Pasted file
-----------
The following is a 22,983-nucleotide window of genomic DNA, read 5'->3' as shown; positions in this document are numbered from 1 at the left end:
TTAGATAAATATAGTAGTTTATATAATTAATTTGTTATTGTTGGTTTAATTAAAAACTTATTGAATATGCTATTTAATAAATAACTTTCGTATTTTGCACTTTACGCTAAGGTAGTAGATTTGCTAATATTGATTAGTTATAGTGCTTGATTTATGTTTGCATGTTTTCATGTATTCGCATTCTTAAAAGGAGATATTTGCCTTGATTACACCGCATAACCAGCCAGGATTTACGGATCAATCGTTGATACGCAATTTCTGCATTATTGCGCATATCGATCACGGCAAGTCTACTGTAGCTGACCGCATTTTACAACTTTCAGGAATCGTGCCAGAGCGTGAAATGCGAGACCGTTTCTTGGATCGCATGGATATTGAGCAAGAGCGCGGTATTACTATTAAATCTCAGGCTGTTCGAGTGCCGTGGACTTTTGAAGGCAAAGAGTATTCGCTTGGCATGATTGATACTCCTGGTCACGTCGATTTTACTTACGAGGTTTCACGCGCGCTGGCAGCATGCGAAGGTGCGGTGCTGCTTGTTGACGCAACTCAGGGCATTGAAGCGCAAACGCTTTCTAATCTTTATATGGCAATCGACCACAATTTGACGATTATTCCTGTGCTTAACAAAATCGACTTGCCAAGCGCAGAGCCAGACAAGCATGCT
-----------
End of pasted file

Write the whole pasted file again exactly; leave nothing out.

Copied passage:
The following is a 22,983-nucleotide window of genomic DNA, read 5'->3' as shown; positions in this document are numbered from 1 at the left end:
TTAGATAAATATAGTAGTTTATATAATTAATTTGTTATTGTTGGTTTAATTAAAAACTTATTGAATATGCTATTTAATAAATAACTTTCGTATTTTGCACTTTACGCTAAGGTAGTAGATTTGCTAATATTGATTAGTTATAGTGCTTGATTTATGTTTGCATGTTTTCATGTATTCGCATTCTTAAAAGGAGATATTTGCCTTGATTACACCGCATAACCAGCCAGGATTTACGGATCAATCGTTGATACGCAATTTCTGCATTATTGCGCATATCGATCACGGCAAGTCTACTGTAGCTGACCGCATTTTACAACTTTCAGGAATCGTGCCAGAGCGTGAAATGCGAGACCGTTTCTTGGATCGCATGGATATTGAGCAAGAGCGCGGTATTACTATTAAATCTCAGGCTGTTCGAGTGCCGTGGACTTTTGAAGGCAAAGAGTATTCGCTTGGCATGATTGATACTCCTGGTCACGTCGATTTTACTTACGAGGTTTCACGCGCGCTGGCAGCATGCGAAGGTGCGGTGCTGCTTGTTGACGCAACTCAGGGCATTGAAGCGCAAACGCTTTCTAATCTTTATATGGCAATCGACCACAATTTGACGATTATTCCTGTGCTTAACAAAATCGACTTGCCAAGCGCAGAGCCAGACAAGCATGCT